Thousands of people move in and out of South Florida every year. Notice the inclusion of the moving out figure. It’s because no matter how exciting the thought might be, relocating to South Florida isn’t for everyone.
“There’s a big difference between thinking you’re a local and actually being one,” says South Florida businessman Lee Rosen. “There’s a lot to take in, but what people should understand is that we’re not just about nightclubs and beaches.”
Apart from South Florida’s languid heat, here are other things you’ll realize as soon as you move in.
1. Nobody Cares About the Beach, Especially in the Summer
There are actually people in America who haven’t seen the beach in years. And if you’re one of them, your eagerness to pack your beach towel and suntan lotion is obviously sky-high — that’s okay. Except… knowing the beach is just down the street isn’t exactly a big deal to South Floridians because they’re sick of it and the sand is like tiny pieces of burning coals. If the locals can’t take it, neither can you.
2. Sawgrass Mills is One Unconquerable Landmass
To say that this mall is enormous is an understatement. You might be a long-time resident of South Florida, but it’s possible you’ve never seen the whole of Sawgrass Mills. Anything and everything you want is basically in there, from the usual stuff found in malls to the weirdest of items you’d think nobody would dare sell.
How big is the mall exactly? It’s 2.1 million square feet of space with over 350 stores and outlet shops. You’ll need a survival guide before you bask in this glorious structure and come out walking straight. But if you have money to spend, Sawgrass Mills is definitely worth visiting, because who doesn’t want to be dazed and confused once in a while?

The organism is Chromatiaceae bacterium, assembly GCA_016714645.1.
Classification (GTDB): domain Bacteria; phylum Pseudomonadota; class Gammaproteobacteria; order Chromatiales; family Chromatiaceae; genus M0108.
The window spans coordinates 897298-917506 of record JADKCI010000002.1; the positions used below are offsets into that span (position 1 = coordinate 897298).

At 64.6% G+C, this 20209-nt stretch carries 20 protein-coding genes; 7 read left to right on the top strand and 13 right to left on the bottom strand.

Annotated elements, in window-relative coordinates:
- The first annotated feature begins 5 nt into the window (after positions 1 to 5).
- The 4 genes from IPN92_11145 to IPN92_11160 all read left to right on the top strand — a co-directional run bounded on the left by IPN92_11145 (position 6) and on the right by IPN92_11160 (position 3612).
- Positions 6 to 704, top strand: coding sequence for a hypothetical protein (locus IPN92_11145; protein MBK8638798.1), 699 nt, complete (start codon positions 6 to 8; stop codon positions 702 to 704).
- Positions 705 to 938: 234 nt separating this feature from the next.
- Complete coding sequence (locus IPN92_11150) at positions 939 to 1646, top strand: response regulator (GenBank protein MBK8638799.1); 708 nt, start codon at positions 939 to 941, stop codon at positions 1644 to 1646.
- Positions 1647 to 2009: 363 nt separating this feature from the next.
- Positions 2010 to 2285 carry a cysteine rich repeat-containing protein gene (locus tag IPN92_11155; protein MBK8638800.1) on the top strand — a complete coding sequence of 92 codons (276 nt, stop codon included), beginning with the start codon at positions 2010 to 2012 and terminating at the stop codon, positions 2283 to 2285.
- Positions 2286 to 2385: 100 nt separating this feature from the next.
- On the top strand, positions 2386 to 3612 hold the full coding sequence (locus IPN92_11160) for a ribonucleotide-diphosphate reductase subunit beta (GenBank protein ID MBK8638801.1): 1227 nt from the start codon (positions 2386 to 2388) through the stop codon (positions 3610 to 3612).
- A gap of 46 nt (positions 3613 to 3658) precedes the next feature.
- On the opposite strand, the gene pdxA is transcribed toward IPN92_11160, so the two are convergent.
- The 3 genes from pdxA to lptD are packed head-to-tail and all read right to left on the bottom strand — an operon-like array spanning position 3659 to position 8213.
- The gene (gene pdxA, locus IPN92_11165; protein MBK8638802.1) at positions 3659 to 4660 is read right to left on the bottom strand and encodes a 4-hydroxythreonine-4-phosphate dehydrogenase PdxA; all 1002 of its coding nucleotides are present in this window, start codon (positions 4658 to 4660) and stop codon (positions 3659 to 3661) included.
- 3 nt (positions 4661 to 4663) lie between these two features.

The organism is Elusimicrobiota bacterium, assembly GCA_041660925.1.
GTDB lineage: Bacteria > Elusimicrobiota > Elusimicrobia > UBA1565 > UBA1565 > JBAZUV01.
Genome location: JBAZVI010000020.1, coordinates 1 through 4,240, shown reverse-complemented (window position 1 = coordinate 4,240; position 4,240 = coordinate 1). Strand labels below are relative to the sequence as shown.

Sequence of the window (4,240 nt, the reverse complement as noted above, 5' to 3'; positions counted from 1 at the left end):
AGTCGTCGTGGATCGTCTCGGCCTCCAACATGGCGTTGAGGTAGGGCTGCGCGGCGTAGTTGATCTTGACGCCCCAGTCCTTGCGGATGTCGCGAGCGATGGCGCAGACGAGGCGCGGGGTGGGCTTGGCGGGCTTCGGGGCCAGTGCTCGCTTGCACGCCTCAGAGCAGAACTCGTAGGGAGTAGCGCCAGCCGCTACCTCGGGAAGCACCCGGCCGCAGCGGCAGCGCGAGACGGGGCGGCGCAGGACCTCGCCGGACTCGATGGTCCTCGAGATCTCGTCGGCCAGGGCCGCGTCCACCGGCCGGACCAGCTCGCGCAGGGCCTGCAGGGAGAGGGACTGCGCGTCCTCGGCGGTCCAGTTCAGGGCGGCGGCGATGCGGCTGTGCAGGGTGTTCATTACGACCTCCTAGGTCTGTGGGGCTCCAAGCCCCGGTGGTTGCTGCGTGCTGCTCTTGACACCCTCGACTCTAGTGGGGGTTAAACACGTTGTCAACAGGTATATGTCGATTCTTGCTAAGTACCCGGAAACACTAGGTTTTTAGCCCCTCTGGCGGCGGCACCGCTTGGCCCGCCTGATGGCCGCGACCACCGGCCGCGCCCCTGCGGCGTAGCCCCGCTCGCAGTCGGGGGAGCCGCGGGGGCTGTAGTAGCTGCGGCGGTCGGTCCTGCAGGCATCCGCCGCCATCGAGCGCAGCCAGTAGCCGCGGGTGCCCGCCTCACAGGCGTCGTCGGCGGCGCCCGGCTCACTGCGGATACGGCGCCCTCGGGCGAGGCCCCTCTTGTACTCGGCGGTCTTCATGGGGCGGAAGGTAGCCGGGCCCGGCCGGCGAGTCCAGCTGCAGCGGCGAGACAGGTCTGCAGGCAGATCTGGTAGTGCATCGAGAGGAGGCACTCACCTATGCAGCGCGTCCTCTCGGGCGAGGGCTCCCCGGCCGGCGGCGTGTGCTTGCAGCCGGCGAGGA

3. It’s Either Too Hot or Too Wet
Florida isn’t called the Sunshine State for no reason. It is, indeed, sunny in Florida, but it doesn’t stay that way all year long. If you’re doing certain measures to combat the intense heat of the sun, the same efforts must be exerted when preparing for hurricanes.
While making sure you have enough sunscreen and you’ve installed an AC, knowing South Florida’s evacuation routes is also important. Make sure your place has storm shutters and prepare a hurricane kit as well, along with a safe to keep your important documents. Lastly, see to it that your home has insurance to cover you against wind or flood damage.
4. You Can Grow Your Own Food
Despite prone to flooding, South Florida’s weather is perfect for growing all kinds of fruits such as avocados and mangoes. You’ve chosen to relocate to South Florida; you might as well take advantage of its rich sandy soil. Go ahead and grow yourself some key lime, lemon, grapefruit, and oranges.
The weather in South Florida is also good for growing herbs and lettuce. With fertilizer, you can grow peppers, green beans, and tomatoes as well. Mangoes ripen in the summer, while other crops are typically grown in the winter.
5. You Suddenly Find Yourself Brushing Up Your Spanish
In many areas of South Florida, Spanish has become the most-spoken language, toppling English over. You may think you’ll be able to survive by speaking English alone but to settle in like a local, navigate easily, and conduct business, speaking Español is necessary.
“A few South Florida cities have been named among the best cities to live in,” Lee Rosen quips. “Some people leave, but most of them stay because really, even the craziest ideas work in Florida,” he adds. “You’ll live.”